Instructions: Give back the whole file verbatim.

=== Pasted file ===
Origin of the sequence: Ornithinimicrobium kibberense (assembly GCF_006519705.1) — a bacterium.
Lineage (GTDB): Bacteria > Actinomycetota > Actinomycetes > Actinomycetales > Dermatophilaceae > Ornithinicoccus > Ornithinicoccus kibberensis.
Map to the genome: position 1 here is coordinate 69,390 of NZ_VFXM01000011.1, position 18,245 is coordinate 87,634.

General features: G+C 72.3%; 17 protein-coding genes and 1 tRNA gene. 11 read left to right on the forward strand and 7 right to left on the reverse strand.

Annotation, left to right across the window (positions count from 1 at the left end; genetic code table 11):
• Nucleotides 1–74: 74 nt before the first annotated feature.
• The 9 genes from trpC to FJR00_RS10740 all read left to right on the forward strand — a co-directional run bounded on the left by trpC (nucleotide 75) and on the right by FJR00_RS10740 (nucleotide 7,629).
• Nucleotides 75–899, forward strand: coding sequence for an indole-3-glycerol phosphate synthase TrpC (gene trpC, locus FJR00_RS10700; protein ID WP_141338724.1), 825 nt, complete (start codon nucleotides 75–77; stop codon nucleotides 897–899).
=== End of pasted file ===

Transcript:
Origin of the sequence: Ornithinimicrobium kibberense (assembly GCF_006519705.1) — a bacterium.
Lineage (GTDB): Bacteria > Actinomycetota > Actinomycetes > Actinomycetales > Dermatophilaceae > Ornithinicoccus > Ornithinicoccus kibberensis.
Map to the genome: position 1 here is coordinate 69,390 of NZ_VFXM01000011.1, position 18,245 is coordinate 87,634.

General features: G+C 72.3%; 17 protein-coding genes and 1 tRNA gene. 11 read left to right on the forward strand and 7 right to left on the reverse strand.

Annotation, left to right across the window (positions count from 1 at the left end; genetic code table 11):
• Nucleotides 1–74: 74 nt before the first annotated feature.
• The 9 genes from trpC to FJR00_RS10740 all read left to right on the forward strand — a co-directional run bounded on the left by trpC (nucleotide 75) and on the right by FJR00_RS10740 (nucleotide 7,629).
• Nucleotides 75–899, forward strand: coding sequence for an indole-3-glycerol phosphate synthase TrpC (gene trpC, locus FJR00_RS10700; protein ID WP_141338724.1), 825 nt, complete (start codon nucleotides 75–77; stop codon nucleotides 897–899).